Ms. Lattal

Darnell Lattal

President & CEO

Aubrey Daniels International

Darnell Lattal, as president and chief executive officer of Aubrey Daniels International, is a specialist in the design and implementation of behavior-based business strategies to achieve core initiatives.

In partnership with her clients and through her extensive corporate engagements, Ms. Lattal has contributed to organizational redesign and change management, executive coaching, achieving high performance, performance measurement and behavior-based systems design, leadership and teamwork within and across organizational structures, succession planning and implementation, ethical decision-making and creating a solid leadership legacy based on self-awareness and self-management.

Ms. Lattal is an internationally known consultant and author of several books including one on reducing stress in Japanese workplaces through the power of positive reinforcement and her most recent US book, A Good Day’s Work about establishing conditions to promote ethics at work. She has recently begun to explore the issues related to sustainable business practices to promote both green initiatives and sustain worthy cultural practices at work.

A frequent presenter at major association and corporate conferences and active contributor to media on current topics about ethics at work, Ms. Lattal’s particular expertise is in the psychology of learning and designing sustainable and rapid change.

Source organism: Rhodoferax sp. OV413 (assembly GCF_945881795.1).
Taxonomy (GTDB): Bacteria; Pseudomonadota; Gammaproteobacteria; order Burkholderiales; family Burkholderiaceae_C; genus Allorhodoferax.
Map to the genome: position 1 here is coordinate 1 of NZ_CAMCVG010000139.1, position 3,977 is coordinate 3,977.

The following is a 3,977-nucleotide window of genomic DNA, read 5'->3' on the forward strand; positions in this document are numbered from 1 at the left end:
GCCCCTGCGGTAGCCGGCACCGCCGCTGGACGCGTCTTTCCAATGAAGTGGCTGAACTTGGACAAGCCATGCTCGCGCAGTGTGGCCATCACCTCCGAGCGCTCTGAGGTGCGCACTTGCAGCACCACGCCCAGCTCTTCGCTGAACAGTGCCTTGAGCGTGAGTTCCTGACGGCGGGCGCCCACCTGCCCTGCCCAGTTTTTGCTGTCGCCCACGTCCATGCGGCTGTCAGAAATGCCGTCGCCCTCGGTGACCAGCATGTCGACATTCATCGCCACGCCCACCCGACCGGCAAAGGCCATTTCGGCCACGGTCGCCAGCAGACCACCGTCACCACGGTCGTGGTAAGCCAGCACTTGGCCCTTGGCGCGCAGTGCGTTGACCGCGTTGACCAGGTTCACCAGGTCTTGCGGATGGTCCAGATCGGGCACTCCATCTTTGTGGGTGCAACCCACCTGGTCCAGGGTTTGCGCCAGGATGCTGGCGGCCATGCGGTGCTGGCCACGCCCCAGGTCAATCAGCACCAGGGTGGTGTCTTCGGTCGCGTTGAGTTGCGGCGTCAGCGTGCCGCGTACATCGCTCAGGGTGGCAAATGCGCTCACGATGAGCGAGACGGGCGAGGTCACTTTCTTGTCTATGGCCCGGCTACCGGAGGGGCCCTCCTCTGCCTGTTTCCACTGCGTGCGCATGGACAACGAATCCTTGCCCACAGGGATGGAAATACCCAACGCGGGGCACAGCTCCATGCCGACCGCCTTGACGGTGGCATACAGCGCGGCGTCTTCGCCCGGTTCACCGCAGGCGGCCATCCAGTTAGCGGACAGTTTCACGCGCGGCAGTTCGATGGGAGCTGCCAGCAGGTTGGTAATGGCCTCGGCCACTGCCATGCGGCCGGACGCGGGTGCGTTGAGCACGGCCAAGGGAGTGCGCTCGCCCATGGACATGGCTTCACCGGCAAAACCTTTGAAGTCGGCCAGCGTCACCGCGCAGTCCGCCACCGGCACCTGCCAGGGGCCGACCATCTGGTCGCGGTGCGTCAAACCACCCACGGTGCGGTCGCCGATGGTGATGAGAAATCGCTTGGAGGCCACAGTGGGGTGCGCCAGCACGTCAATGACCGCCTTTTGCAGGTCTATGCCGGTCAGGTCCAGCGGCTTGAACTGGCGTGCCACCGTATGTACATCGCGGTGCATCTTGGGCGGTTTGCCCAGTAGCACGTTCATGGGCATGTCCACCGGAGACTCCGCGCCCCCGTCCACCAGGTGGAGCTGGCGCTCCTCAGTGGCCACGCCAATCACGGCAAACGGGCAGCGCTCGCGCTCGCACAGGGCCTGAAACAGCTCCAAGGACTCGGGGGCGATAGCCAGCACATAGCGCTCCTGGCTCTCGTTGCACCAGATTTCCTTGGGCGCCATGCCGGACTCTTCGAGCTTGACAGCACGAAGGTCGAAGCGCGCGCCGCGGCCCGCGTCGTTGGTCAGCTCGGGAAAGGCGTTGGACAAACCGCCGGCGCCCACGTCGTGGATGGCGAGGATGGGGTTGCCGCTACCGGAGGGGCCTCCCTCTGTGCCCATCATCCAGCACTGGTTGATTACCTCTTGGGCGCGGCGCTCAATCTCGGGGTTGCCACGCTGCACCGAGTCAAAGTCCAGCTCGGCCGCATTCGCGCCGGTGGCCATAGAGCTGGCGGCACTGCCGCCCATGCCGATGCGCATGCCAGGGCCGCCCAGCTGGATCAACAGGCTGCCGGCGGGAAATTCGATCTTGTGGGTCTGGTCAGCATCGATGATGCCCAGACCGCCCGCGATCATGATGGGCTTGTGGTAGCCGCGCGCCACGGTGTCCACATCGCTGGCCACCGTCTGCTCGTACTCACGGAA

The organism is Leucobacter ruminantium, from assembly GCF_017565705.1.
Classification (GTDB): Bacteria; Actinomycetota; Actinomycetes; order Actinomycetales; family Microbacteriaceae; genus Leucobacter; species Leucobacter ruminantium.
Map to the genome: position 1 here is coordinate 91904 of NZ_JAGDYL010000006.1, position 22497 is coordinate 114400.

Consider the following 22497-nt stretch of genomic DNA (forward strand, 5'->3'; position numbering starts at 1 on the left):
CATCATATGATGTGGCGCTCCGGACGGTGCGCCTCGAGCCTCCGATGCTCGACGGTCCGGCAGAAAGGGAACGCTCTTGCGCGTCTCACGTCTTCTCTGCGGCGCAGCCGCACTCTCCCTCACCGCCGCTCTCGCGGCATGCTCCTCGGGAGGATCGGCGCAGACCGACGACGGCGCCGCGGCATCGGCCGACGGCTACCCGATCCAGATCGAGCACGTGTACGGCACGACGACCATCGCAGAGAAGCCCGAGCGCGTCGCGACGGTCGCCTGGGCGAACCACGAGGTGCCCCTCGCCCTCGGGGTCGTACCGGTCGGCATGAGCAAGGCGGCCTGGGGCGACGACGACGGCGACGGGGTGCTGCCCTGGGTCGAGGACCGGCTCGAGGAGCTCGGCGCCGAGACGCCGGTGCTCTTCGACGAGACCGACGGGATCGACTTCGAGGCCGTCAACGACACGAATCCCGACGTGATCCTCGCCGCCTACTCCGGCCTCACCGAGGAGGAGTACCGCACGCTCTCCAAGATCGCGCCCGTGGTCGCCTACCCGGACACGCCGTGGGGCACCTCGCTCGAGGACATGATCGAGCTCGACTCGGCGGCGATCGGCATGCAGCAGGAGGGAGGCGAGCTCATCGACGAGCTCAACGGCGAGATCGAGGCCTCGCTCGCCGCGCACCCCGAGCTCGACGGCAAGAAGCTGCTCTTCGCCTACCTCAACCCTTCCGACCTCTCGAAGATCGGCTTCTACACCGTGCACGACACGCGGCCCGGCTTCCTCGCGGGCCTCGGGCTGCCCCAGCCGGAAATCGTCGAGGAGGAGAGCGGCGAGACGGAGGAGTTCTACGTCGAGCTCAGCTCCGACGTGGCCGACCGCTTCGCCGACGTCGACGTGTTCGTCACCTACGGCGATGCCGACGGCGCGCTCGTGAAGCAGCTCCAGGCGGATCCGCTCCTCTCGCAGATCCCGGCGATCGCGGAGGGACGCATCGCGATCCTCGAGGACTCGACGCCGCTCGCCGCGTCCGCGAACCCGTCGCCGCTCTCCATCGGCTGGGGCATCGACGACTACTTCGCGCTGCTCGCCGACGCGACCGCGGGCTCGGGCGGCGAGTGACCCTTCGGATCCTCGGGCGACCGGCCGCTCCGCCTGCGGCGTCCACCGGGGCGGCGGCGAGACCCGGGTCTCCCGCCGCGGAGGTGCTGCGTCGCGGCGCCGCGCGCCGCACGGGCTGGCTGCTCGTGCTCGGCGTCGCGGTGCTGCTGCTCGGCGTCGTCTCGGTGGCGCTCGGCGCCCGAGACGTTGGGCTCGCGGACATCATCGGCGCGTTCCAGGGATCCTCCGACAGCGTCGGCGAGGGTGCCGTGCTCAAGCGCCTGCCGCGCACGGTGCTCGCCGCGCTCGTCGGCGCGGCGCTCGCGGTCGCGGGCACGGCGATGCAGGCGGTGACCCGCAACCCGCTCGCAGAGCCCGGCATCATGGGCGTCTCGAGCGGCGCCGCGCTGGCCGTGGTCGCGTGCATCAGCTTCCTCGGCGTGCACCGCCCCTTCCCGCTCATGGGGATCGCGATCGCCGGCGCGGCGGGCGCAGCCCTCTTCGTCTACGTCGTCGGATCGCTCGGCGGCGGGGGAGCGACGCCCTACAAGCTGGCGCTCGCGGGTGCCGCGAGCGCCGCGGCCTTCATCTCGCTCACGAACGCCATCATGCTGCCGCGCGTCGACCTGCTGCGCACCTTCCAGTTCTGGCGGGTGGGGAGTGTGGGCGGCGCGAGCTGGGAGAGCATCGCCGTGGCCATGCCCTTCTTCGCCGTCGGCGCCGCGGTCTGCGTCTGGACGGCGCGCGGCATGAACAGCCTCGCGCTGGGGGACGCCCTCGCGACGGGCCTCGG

Ms. Lattal can be contacted at 678-904-6140 or info@aubreydaniels.com

Coming Up In The August Online Hotel Business Review




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Feature Focus
Food & Beverage: Multiplicity and Diversity are Key
The challenge for hotel food and beverage operations is to serve the personal tastes and needs of an increasingly diverse population and, at the same time, to keep up with ever-evolving industry trends. In order to accomplish this, restaurateurs and hoteliers have to flex their creative muscles and pull out all the stops to satisfy their various audiences. One way to achieve this is to utilize existing food spaces in multiple ways at different times of the day. Lunch can be casual and fast, while dinnertime can be more formal and slower paced. The same restaurant can offer counter service by day but provide table service by night, with a completely different menu and atmosphere. Changes in music, lighting, uniforms and tabletop design contribute to its transformation. This multi- purpose approach seeks to meet the dining needs of guests as they change throughout the day. Today’s restaurants also have to go to great lengths to fulfill all the diverse dietary preferences of their guests. The popularity of plant-based, paleo, vegan, and gluten and allergen-free diets means that traditional menus must evolve from protein-heavy, carb-loaded offerings to those featuring more vegetables and legumes. Chefs are doing creative things with vegetables, such as experimenting with global cuisines or incorporating new vegetable hybrids into their dishes. Another trend is an emphasis on bold and creative flavors. From chili oil to sriracha to spicy maple syrup, entrees, desserts and beverages are all being enhanced with spice and heat. The August issue of the Hotel Business Review will document the trends and challenges in the food and beverage sector, and report on what some leading hotels are doing to enhance this area of their business.